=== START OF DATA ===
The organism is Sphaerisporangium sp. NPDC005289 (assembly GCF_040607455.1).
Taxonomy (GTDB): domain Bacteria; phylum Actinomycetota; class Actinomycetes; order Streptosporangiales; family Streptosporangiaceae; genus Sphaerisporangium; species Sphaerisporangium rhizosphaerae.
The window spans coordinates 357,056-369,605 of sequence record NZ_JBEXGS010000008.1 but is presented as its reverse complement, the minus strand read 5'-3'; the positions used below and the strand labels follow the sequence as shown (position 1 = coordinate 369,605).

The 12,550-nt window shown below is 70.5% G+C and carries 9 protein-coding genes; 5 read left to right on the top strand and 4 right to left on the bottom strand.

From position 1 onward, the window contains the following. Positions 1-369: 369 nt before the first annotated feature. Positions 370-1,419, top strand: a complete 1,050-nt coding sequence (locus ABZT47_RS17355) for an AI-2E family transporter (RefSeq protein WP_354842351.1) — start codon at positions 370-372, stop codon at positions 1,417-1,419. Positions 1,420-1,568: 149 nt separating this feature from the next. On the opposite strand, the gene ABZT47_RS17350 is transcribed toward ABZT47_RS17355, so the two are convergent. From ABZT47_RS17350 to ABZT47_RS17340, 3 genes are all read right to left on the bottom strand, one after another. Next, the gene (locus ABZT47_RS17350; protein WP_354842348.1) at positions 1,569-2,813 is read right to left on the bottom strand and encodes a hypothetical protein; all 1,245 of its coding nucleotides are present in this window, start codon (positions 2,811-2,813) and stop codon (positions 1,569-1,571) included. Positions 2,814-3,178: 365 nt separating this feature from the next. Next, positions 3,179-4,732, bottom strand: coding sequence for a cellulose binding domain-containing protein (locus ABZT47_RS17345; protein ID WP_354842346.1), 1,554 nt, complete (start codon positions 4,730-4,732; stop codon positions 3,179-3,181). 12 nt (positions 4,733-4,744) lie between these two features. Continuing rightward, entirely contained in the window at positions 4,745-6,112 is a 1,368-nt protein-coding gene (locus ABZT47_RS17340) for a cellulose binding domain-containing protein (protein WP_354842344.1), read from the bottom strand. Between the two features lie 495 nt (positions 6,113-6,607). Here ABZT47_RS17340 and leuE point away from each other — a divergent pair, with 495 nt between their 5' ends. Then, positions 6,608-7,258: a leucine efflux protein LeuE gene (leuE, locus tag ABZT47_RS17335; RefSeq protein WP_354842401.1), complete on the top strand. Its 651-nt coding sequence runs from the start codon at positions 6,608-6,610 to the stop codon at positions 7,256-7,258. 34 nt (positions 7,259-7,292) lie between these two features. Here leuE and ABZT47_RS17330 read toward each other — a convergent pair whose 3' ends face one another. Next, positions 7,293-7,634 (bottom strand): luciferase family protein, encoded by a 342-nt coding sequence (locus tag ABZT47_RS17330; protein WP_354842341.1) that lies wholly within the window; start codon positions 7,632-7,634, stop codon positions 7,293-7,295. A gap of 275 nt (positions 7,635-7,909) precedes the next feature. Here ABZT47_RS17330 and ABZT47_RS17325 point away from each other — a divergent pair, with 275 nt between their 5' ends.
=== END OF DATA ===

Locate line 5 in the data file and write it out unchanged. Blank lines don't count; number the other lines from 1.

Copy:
From position 1 onward, the window contains the following. Positions 1-369: 369 nt before the first annotated feature. Positions 370-1,419, top strand: a complete 1,050-nt coding sequence (locus ABZT47_RS17355) for an AI-2E family transporter (RefSeq protein WP_354842351.1) — start codon at positions 370-372, stop codon at positions 1,417-1,419. Positions 1,420-1,568: 149 nt separating this feature from the next. On the opposite strand, the gene ABZT47_RS17350 is transcribed toward ABZT47_RS17355, so the two are convergent. From ABZT47_RS17350 to ABZT47_RS17340, 3 genes are all read right to left on the bottom strand, one after another. Next, the gene (locus ABZT47_RS17350; protein WP_354842348.1) at positions 1,569-2,813 is read right to left on the bottom strand and encodes a hypothetical protein; all 1,245 of its coding nucleotides are present in this window, start codon (positions 2,811-2,813) and stop codon (positions 1,569-1,571) included. Positions 2,814-3,178: 365 nt separating this feature from the next. Next, positions 3,179-4,732, bottom strand: coding sequence for a cellulose binding domain-containing protein (locus ABZT47_RS17345; protein ID WP_354842346.1), 1,554 nt, complete (start codon positions 4,730-4,732; stop codon positions 3,179-3,181). 12 nt (positions 4,733-4,744) lie between these two features. Continuing rightward, entirely contained in the window at positions 4,745-6,112 is a 1,368-nt protein-coding gene (locus ABZT47_RS17340) for a cellulose binding domain-containing protein (protein WP_354842344.1), read from the bottom strand. Between the two features lie 495 nt (positions 6,113-6,607). Here ABZT47_RS17340 and leuE point away from each other — a divergent pair, with 495 nt between their 5' ends. Then, positions 6,608-7,258: a leucine efflux protein LeuE gene (leuE, locus tag ABZT47_RS17335; RefSeq protein WP_354842401.1), complete on the top strand. Its 651-nt coding sequence runs from the start codon at positions 6,608-6,610 to the stop codon at positions 7,256-7,258. 34 nt (positions 7,259-7,292) lie between these two features. Here leuE and ABZT47_RS17330 read toward each other — a convergent pair whose 3' ends face one another. Next, positions 7,293-7,634 (bottom strand): luciferase family protein, encoded by a 342-nt coding sequence (locus tag ABZT47_RS17330; protein WP_354842341.1) that lies wholly within the window; start codon positions 7,632-7,634, stop codon positions 7,293-7,295. A gap of 275 nt (positions 7,635-7,909) precedes the next feature. Here ABZT47_RS17330 and ABZT47_RS17325 point away from each other — a divergent pair, with 275 nt between their 5' ends.